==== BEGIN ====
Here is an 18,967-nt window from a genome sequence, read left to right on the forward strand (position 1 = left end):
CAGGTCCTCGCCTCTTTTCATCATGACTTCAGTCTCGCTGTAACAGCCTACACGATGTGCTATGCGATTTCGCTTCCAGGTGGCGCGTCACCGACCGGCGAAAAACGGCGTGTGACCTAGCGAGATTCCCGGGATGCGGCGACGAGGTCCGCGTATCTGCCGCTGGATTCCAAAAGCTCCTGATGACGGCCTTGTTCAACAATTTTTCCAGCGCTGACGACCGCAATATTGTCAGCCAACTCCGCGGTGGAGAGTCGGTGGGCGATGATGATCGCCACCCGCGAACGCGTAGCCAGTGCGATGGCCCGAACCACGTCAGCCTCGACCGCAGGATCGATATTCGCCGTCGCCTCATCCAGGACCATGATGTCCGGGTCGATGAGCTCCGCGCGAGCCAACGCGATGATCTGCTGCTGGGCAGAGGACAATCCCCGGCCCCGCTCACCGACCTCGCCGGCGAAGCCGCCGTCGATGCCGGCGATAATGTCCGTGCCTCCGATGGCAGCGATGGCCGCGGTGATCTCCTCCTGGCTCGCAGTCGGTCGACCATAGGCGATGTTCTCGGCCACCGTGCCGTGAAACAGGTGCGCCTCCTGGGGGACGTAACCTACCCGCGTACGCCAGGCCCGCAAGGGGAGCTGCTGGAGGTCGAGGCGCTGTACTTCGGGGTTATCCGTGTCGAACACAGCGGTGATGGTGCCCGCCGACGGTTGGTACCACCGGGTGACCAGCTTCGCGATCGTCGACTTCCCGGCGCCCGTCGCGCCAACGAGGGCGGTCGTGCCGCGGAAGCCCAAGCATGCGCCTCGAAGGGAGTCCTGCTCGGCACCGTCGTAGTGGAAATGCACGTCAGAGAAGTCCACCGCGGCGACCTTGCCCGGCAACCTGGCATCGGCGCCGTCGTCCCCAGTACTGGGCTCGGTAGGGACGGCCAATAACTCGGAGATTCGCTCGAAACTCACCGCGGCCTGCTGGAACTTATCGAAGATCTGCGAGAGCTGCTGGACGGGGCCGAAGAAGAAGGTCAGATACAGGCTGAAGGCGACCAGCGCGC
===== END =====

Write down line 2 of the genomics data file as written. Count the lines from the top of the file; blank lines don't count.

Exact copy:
CAGGTCCTCGCCTCTTTTCATCATGACTTCAGTCTCGCTGTAACAGCCTACACGATGTGCTATGCGATTTCGCTTCCAGGTGGCGCGTCACCGACCGGCGAAAAACGGCGTGTGACCTAGCGAGATTCCCGGGATGCGGCGACGAGGTCCGCGTATCTGCCGCTGGATTCCAAAAGCTCCTGATGACGGCCTTGTTCAACAATTTTTCCAGCGCTGACGACCGCAATATTGTCAGCCAACTCCGCGGTGGAGAGTCGGTGGGCGATGATGATCGCCACCCGCGAACGCGTAGCCAGTGCGATGGCCCGAACCACGTCAGCCTCGACCGCAGGATCGATATTCGCCGTCGCCTCATCCAGGACCATGATGTCCGGGTCGATGAGCTCCGCGCGAGCCAACGCGATGATCTGCTGCTGGGCAGAGGACAATCCCCGGCCCCGCTCACCGACCTCGCCGGCGAAGCCGCCGTCGATGCCGGCGATAATGTCCGTGCCTCCGATGGCAGCGATGGCCGCGGTGATCTCCTCCTGGCTCGCAGTCGGTCGACCATAGGCGATGTTCTCGGCCACCGTGCCGTGAAACAGGTGCGCCTCCTGGGGGACGTAACCTACCCGCGTACGCCAGGCCCGCAAGGGGAGCTGCTGGAGGTCGAGGCGCTGTACTTCGGGGTTATCCGTGTCGAACACAGCGGTGATGGTGCCCGCCGACGGTTGGTACCACCGGGTGACCAGCTTCGCGATCGTCGACTTCCCGGCGCCCGTCGCGCCAACGAGGGCGGTCGTGCCGCGGAAGCCCAAGCATGCGCCTCGAAGGGAGTCCTGCTCGGCACCGTCGTAGTGGAAATGCACGTCAGAGAAGTCCACCGCGGCGACCTTGCCCGGCAACCTGGCATCGGCGCCGTCGTCCCCAGTACTGGGCTCGGTAGGGACGGCCAATAACTCGGAGATTCGCTCGAAACTCACCGCGGCCTGCTGGAACTTATCGAAGATCTGCGAGAGCTGCTGGACGGGGCCGAAGAAGAAGGTCAGATACAGGCTGAAGGCGACCAGCGCGC